Biography Chronology Home Search Speeches/Statements

1996 - PMQT Written Answers 22nd February 1996

Below is the text of the written answers relating to Prime Minister's Question Time from 22nd February 1996.


PRIME MINISTER:

Engagements

Mr. Harry Greenway: To ask the Prime Minister if he will list his official engagements for Thursday 22 February.

Sir Peter Tapsell: To ask the Prime Minister if he will list his official engagements for Thursday 22 February.

The Prime Minister: This morning I presided at a meeting of the Cabinet and had meetings with ministerial colleagues and others. In addition to my duties in the House, I shall be having further meetings later today.


Deregulation

Mr. Steen: To ask the Prime Minister what action he is taking to ensure that each Government Department lists in its annual report (a) what action it has taken in the past 12 months and (b) what it plans to do in the next 12 months to reduce the regulatory burdens on businesses.

The Prime Minister: The Government have agreed as part of their response to the deregulation task force's 1995 annual report, published in September 1995, that all governmental Departments will provide this information in their annual reports. It is for each Secretary of State to ensure that this happens.

Mr. Steen: To ask the Prime Minister, pursuant to his written answer of 14 February, Official Report, column 592, from what sources of information he assesses the record of Government against their targets for repealing or amending regulations.

The Prime Minister: I receive regular reports from the Chancellor of the Duchy of Lancaster on progress under the deregulation initiative. These incorporate information from individual Departments on their progress in repealing and amending regulations.


Scott Inquiry

Mr. Janner: To ask the Prime Minister how he responded to communications received from Mr. Christopher Muttukumaru; what were the dates of letters; and if he will deposit copies in the Library.

The Prime Minister: I and my officials have responded to a number of letters from Mr. Muttukumaru, for example, about my evidence to the inquiry in January 1994. Sir Richard Scott is free to publish any document he considers relevant to his report, consistent with his procedures. I understand that he proposes to do this as soon as possible.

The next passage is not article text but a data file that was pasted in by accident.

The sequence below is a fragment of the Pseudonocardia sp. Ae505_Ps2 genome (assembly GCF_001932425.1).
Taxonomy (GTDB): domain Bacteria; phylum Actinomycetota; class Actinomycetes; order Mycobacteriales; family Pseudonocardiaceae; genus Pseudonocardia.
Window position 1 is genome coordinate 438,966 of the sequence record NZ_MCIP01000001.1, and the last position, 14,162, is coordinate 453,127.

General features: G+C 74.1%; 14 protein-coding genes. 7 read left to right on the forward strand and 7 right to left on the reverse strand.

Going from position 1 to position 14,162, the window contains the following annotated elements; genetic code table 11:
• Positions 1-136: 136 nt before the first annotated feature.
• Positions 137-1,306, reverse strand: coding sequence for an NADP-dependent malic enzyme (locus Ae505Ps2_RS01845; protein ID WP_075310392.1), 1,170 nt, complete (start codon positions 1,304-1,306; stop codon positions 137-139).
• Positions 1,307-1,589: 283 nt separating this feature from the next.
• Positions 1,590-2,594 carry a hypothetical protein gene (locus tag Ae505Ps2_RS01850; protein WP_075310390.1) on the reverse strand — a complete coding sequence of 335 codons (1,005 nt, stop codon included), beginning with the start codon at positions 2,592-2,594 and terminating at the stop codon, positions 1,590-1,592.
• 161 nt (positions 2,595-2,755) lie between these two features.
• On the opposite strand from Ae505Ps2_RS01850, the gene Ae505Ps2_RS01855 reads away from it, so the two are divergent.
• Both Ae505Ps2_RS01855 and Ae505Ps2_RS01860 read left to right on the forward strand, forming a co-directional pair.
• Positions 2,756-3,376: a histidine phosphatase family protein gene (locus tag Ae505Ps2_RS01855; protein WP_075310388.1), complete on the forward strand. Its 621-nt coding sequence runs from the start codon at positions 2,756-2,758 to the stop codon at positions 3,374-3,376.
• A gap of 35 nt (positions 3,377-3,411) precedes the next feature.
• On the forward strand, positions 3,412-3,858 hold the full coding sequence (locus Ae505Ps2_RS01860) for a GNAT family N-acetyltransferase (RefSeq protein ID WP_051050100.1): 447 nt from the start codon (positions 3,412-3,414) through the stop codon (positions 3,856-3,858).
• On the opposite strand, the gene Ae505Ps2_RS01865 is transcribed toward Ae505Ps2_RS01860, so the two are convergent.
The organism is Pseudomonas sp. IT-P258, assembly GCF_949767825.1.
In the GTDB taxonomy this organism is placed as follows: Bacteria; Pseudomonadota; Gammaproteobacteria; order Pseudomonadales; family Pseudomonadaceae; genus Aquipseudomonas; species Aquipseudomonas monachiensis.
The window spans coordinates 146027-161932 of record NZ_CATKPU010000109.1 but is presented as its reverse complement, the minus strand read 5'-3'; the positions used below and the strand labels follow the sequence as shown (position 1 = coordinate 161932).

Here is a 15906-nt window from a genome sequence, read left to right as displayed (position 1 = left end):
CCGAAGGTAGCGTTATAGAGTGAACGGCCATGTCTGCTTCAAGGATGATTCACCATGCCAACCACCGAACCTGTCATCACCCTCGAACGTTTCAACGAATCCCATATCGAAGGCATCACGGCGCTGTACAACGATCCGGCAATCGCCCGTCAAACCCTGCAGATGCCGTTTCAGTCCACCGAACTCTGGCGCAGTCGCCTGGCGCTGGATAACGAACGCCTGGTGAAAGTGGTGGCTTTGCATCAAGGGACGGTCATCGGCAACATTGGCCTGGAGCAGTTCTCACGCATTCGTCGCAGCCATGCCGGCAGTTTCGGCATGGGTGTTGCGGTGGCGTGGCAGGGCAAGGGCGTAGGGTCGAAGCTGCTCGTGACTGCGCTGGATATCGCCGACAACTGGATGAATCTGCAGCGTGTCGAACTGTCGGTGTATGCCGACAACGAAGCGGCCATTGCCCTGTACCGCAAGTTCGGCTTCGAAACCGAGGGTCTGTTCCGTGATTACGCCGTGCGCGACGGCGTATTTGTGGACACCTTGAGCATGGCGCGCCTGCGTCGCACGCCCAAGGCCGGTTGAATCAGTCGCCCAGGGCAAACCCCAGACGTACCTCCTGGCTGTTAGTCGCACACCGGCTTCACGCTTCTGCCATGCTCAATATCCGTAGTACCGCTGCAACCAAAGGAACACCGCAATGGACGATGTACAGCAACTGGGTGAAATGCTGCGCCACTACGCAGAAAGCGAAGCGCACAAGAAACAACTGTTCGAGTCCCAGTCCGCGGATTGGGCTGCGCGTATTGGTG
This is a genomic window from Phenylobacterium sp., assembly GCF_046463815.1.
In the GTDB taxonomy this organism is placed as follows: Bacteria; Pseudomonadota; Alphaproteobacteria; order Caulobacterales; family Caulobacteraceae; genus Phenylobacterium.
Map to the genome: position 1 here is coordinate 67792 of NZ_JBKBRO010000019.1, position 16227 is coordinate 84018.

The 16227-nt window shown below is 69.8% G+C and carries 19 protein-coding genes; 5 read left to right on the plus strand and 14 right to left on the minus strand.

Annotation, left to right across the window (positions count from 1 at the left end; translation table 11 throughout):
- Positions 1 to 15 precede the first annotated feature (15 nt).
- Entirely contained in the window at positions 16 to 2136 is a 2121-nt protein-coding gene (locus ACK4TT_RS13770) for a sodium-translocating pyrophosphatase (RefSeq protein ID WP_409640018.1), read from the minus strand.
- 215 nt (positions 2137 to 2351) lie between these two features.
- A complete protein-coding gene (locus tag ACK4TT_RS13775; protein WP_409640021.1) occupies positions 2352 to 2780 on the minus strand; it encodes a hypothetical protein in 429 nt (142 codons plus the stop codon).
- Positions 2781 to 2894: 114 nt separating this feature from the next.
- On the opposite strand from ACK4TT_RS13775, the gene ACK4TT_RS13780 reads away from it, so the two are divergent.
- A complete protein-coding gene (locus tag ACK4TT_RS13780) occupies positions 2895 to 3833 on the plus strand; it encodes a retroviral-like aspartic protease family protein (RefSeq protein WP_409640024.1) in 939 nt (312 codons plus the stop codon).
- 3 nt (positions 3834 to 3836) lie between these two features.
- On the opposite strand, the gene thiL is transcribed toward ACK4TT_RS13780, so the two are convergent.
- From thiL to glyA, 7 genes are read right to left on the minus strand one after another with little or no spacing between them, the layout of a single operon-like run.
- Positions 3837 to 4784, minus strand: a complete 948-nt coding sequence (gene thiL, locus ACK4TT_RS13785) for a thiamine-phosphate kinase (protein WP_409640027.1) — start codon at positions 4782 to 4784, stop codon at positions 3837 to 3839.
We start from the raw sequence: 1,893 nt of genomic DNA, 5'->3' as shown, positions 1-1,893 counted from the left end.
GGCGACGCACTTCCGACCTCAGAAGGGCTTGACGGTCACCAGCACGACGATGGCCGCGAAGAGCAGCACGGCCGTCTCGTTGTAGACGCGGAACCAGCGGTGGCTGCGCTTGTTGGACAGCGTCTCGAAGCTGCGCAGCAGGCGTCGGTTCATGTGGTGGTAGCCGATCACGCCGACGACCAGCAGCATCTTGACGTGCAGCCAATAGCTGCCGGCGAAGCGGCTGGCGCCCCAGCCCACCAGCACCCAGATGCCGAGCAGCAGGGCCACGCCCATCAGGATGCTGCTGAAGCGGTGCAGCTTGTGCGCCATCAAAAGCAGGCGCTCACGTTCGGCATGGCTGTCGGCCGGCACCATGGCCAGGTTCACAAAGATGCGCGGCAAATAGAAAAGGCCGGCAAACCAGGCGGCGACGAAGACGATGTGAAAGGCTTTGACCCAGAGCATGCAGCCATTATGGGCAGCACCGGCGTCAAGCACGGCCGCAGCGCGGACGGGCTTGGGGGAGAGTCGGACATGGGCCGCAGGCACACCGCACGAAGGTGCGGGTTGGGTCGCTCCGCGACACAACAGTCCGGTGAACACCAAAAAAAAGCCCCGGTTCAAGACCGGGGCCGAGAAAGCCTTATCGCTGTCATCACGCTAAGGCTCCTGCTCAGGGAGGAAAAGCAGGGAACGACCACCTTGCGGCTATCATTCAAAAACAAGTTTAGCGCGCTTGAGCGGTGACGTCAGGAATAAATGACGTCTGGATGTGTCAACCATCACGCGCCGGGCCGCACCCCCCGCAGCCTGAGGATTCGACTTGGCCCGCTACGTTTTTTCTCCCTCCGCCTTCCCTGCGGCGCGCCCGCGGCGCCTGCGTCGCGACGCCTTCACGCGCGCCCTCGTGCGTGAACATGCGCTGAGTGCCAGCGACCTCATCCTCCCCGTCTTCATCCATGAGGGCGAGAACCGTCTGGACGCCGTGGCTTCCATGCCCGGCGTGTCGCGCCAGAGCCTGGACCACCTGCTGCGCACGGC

Mrs. Golding: To ask the Prime Minister if he will make changes in the personnel of his Department following criticisms contained in the report of the Scott inquiry.

The Prime Minister: I do not envisage making such changes. Where officials criticised in the Scott report had acted conscientiously, in good faith and in accordance with Government policy, it would not normally be appropriate to take disciplinary action against them. If there are cases where disciplinary action is considered appropriate this would be carried out under normal departmental disciplinary procedure.

Mrs. Jane Kennedy: To ask the Prime Minister how many persons and at what level in his Department were involved in considering the Government's response to the report of the Scott inquiry.

The Prime Minister: Access to the report itself prior to publication was restricted to a very small number of officials in the main Departments concerned in accordance with the procedures agreed with the Scott inquiry. However, the Scott report covered a wide range of policy issues and a number of other officials will have contributed to preparation of the Government's response without sight of the report. It is not therefore possible to give their number or grades.

Mr. Hain: To ask the Prime Minister what consultations he had with non-ministerial right hon. and hon. Members before the publication of the Scott inquiry.

The Prime Minister: I had no such consultations on the contents of the Scott report or on the Government's response to it.

Mr. McNamara: To ask the Prime Minister if he will revise "Questions of Procedure for Ministers" following the report of the Scott inquiry.

The Prime Minister: "Questions of Procedure for Ministers" is updated from time to time as the need arises. That will continue to be the case.

Mr. McNamara: To ask the Prime Minister from which civil servants he took advice before making his decision not to permit members of opposition parties to see the report of the Scott inquiry until three hours before it was presented to the House.

The Prime Minister: Successive Governments have not disclosed the nature or the specific sources of the advice they receive from the civil service.